New York state releases Marcellus shale drilling proposal

Paula Dittrick
OGJ Senior Staff Writer

HOUSTON, Oct. 1 -- The New York State Department of Environmental Conservation (DEC) released a draft proposal to govern potential natural gas drilling activities in the Marcellus shale, specifically horizontal drilling and hydraulic fracturing.

The Supplemental Generic Environmental Impact Statement (SGEIS) outlines safety measures, protection standards, and mitigation strategies that operators would have to follow to obtain permits.

New York Gov. David A. Paterson directed DEC to prepare the SGEIS. The state has not yet allowed any horizontal development of the Marcellus shale.

A public comment period on the draft is open until Nov. 30. DEC will accept comments in writing, either via e-mail, regular mail, direct online submissions, or delivered at public information sessions. Those sessions have yet to be scheduled.

“Well permitting and drilling is expected to be more onerous in New York,” than in some other states, Raymond James & Associates Inc. analyst John Freeman of Houston said in an Oct. 1 research note.

“While the rules have not been set in stone, New York has provided a path in which operators could develop the Marcellus shale,” Freeman said. “Still it is too early to tell if exploration and production and oil field service companies will be willing to jump through these additional hoops to operate in New York.”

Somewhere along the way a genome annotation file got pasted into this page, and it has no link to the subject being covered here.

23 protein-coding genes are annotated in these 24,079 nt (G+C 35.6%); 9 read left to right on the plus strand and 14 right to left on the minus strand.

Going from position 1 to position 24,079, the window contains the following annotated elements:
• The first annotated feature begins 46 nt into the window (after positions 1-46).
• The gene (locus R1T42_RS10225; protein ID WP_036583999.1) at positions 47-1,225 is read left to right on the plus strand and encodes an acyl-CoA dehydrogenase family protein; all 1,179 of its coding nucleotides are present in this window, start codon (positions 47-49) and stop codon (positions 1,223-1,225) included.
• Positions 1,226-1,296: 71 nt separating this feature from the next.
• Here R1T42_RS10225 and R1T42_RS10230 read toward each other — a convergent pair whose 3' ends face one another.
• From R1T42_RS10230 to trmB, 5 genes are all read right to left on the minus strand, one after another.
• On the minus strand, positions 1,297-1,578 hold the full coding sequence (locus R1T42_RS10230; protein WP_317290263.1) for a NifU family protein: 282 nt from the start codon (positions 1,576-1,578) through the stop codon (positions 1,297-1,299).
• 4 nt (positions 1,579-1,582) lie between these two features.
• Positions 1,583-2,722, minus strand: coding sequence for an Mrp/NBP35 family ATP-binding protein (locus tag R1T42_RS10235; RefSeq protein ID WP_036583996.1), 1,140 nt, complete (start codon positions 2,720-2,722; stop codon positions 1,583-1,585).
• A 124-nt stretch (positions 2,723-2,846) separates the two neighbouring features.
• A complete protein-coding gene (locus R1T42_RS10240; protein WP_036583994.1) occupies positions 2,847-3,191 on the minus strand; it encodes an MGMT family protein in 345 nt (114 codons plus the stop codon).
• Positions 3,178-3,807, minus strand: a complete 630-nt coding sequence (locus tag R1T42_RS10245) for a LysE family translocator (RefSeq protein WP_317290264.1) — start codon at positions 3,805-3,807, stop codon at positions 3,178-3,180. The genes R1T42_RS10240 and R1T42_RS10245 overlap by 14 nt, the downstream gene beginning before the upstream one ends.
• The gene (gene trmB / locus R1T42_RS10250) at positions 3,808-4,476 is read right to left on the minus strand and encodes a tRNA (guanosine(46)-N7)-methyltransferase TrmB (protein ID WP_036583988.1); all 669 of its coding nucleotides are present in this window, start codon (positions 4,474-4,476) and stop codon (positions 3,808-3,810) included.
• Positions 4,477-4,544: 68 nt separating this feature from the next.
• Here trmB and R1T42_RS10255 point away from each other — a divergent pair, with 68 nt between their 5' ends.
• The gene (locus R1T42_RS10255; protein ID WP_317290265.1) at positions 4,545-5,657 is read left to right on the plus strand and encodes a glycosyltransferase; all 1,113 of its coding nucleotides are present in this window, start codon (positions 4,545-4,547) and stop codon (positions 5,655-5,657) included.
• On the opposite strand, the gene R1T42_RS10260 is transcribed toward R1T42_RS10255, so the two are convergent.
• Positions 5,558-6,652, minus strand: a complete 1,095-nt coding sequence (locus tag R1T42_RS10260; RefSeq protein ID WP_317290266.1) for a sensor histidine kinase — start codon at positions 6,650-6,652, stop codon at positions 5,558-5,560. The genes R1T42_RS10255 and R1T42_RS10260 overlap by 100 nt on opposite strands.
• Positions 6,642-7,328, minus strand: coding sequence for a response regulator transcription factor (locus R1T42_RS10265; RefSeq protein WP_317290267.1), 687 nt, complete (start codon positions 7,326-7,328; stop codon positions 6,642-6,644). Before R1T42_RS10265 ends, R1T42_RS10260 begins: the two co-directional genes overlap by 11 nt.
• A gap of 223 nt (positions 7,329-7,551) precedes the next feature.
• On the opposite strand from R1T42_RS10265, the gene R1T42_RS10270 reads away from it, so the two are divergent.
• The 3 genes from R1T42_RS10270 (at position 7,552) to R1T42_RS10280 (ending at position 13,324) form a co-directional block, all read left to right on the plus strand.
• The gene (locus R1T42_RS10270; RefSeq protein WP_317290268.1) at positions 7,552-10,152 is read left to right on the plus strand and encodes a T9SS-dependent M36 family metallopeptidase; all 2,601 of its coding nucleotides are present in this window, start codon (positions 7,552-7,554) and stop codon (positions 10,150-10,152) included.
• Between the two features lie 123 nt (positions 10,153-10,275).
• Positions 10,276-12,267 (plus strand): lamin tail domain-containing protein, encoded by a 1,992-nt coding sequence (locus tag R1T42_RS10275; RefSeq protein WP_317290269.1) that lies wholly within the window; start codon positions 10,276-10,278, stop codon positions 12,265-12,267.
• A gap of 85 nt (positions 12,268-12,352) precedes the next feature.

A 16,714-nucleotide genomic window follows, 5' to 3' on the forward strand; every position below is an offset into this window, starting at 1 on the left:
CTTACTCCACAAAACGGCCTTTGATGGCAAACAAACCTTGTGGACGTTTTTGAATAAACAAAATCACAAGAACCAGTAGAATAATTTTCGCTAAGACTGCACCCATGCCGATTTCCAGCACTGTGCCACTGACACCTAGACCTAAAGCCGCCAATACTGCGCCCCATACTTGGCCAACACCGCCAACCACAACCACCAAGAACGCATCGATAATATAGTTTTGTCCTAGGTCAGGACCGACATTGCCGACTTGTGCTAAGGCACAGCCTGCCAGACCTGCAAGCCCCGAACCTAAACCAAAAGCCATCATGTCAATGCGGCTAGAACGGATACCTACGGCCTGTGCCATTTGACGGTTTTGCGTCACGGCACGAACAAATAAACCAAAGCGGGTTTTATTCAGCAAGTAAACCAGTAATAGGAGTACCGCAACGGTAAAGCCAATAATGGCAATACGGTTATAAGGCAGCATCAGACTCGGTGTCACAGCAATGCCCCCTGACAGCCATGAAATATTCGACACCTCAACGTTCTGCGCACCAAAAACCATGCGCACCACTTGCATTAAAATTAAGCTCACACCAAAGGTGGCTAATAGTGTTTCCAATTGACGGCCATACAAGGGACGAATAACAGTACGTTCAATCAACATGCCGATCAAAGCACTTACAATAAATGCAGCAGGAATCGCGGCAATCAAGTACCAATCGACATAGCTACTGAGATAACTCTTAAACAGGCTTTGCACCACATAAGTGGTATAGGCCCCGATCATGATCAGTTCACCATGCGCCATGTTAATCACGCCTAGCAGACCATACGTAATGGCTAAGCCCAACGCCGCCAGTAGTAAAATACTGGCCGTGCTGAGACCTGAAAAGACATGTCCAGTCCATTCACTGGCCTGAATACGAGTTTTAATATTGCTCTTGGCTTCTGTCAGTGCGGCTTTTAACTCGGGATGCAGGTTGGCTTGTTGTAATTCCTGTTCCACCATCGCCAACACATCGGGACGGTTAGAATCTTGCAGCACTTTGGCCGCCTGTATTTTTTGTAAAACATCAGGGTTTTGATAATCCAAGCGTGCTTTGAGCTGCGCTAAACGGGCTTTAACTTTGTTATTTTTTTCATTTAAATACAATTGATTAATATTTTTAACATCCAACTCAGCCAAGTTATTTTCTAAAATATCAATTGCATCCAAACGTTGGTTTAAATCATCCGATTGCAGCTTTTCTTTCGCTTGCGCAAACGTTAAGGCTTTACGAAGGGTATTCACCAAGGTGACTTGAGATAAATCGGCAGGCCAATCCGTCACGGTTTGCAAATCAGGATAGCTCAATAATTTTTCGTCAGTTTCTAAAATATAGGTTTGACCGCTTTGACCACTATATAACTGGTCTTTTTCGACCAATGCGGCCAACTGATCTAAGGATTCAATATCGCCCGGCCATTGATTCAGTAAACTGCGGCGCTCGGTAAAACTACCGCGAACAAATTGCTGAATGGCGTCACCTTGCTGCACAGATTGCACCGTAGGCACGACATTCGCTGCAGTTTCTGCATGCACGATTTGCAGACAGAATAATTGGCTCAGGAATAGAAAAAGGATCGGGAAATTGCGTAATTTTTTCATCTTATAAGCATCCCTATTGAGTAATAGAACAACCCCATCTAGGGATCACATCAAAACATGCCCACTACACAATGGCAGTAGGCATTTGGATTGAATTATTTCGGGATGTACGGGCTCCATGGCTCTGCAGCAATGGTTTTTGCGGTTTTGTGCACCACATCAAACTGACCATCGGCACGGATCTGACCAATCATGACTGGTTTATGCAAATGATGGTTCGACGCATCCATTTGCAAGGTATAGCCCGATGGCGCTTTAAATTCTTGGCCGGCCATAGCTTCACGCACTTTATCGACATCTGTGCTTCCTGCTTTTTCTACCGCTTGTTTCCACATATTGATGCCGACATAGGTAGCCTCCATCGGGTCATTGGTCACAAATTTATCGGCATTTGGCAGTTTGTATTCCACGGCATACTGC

Frac fluid disclosures
Proposed predrilling requirements include disclosure of the fracturing fluid compositions and the percentages of chemicals to be used for each well. Before drilling, private water wells within 1,000 ft of the drillsite will be tested to provide baseline information and allow for ongoing monitoring. If there are no wells within 1,000 ft, the survey area will extend to 2,000 ft, the proposal said.

Companies will have to follow Susquehanna River Basin Commission and Delaware River Basin Commission protocols for water withdrawal and also complete a stringent state-required streamflow analysis regarding water withdrawal plans.

Technical compliance proposals call for operators to complete a new "Pre-Frac Checklist and Certification Form" to ensure technical compliance with the permit and to provide details about final wellbore construction and hydraulic fracturing operations.

All operators also would be required to prepare plans for mitigating greenhouse gas emissions, visual impacts, and noise impacts before starting operations.

A section on drilling and postdrilling requirements calls for operators choosing to store fracturing flowback onsite to use steel tanks to protect the environment. Before a permit is issued, the operator must disclose plans for disposal of flowback.

Centralized flowback impoundments are prohibited within boundaries of public water supplies including the New York City watershed.

In principle aquifer areas, the draft proposal calls for state inspectors to be present when operators start to cement wellbore casings.

Contact Paula Dittrick at paulad@ogjonline.com.

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